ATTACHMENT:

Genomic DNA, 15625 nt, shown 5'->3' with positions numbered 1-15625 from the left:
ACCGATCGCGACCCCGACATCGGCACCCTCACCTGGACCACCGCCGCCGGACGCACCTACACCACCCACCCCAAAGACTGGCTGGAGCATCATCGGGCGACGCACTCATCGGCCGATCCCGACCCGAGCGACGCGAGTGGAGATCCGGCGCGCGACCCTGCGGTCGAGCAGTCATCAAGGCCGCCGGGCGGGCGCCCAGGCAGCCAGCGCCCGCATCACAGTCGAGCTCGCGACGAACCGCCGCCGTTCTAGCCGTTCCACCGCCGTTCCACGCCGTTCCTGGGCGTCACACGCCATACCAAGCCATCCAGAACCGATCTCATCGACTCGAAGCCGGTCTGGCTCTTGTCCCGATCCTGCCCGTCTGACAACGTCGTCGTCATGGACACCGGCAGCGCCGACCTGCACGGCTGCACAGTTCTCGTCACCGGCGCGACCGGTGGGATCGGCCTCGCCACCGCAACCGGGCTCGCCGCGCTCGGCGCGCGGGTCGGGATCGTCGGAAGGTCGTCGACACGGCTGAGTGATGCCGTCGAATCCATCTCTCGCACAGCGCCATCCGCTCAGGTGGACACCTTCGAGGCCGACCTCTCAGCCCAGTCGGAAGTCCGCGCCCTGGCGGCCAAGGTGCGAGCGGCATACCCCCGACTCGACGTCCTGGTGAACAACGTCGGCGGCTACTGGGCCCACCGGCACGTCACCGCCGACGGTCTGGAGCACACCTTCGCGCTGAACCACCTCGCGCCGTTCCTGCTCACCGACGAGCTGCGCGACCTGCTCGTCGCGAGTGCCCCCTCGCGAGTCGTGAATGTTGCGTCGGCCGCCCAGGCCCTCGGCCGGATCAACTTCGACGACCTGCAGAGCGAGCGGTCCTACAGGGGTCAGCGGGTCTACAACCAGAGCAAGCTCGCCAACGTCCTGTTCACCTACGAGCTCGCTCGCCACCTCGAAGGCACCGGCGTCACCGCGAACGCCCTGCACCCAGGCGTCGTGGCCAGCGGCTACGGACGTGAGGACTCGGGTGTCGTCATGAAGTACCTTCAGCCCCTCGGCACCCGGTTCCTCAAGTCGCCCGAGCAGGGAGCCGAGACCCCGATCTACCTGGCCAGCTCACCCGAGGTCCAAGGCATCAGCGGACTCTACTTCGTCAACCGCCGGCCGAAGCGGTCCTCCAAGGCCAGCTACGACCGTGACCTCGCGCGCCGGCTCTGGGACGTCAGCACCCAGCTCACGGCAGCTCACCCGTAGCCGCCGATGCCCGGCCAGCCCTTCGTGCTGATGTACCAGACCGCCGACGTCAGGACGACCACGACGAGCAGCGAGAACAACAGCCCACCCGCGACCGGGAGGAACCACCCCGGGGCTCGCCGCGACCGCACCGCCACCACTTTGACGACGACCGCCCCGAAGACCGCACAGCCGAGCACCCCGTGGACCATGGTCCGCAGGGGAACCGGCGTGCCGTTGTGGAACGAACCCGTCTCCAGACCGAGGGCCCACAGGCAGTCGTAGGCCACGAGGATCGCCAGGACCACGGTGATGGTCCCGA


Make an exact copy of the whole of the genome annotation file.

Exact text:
Genomic DNA, 15625 nt, shown 5'->3' with positions numbered 1-15625 from the left:
ACCGATCGCGACCCCGACATCGGCACCCTCACCTGGACCACCGCCGCCGGACGCACCTACACCACCCACCCCAAAGACTGGCTGGAGCATCATCGGGCGACGCACTCATCGGCCGATCCCGACCCGAGCGACGCGAGTGGAGATCCGGCGCGCGACCCTGCGGTCGAGCAGTCATCAAGGCCGCCGGGCGGGCGCCCAGGCAGCCAGCGCCCGCATCACAGTCGAGCTCGCGACGAACCGCCGCCGTTCTAGCCGTTCCACCGCCGTTCCACGCCGTTCCTGGGCGTCACACGCCATACCAAGCCATCCAGAACCGATCTCATCGACTCGAAGCCGGTCTGGCTCTTGTCCCGATCCTGCCCGTCTGACAACGTCGTCGTCATGGACACCGGCAGCGCCGACCTGCACGGCTGCACAGTTCTCGTCACCGGCGCGACCGGTGGGATCGGCCTCGCCACCGCAACCGGGCTCGCCGCGCTCGGCGCGCGGGTCGGGATCGTCGGAAGGTCGTCGACACGGCTGAGTGATGCCGTCGAATCCATCTCTCGCACAGCGCCATCCGCTCAGGTGGACACCTTCGAGGCCGACCTCTCAGCCCAGTCGGAAGTCCGCGCCCTGGCGGCCAAGGTGCGAGCGGCATACCCCCGACTCGACGTCCTGGTGAACAACGTCGGCGGCTACTGGGCCCACCGGCACGTCACCGCCGACGGTCTGGAGCACACCTTCGCGCTGAACCACCTCGCGCCGTTCCTGCTCACCGACGAGCTGCGCGACCTGCTCGTCGCGAGTGCCCCCTCGCGAGTCGTGAATGTTGCGTCGGCCGCCCAGGCCCTCGGCCGGATCAACTTCGACGACCTGCAGAGCGAGCGGTCCTACAGGGGTCAGCGGGTCTACAACCAGAGCAAGCTCGCCAACGTCCTGTTCACCTACGAGCTCGCTCGCCACCTCGAAGGCACCGGCGTCACCGCGAACGCCCTGCACCCAGGCGTCGTGGCCAGCGGCTACGGACGTGAGGACTCGGGTGTCGTCATGAAGTACCTTCAGCCCCTCGGCACCCGGTTCCTCAAGTCGCCCGAGCAGGGAGCCGAGACCCCGATCTACCTGGCCAGCTCACCCGAGGTCCAAGGCATCAGCGGACTCTACTTCGTCAACCGCCGGCCGAAGCGGTCCTCCAAGGCCAGCTACGACCGTGACCTCGCGCGCCGGCTCTGGGACGTCAGCACCCAGCTCACGGCAGCTCACCCGTAGCCGCCGATGCCCGGCCAGCCCTTCGTGCTGATGTACCAGACCGCCGACGTCAGGACGACCACGACGAGCAGCGAGAACAACAGCCCACCCGCGACCGGGAGGAACCACCCCGGGGCTCGCCGCGACCGCACCGCCACCACTTTGACGACGACCGCCCCGAAGACCGCACAGCCGAGCACCCCGTGGACCATGGTCCGCAGGGGAACCGGCGTGCCGTTGTGGAACGAACCCGTCTCCAGACCGAGGGCCCACAGGCAGTCGTAGGCCACGAGGATCGCCAGGACCACGGTGATGGTCCCGA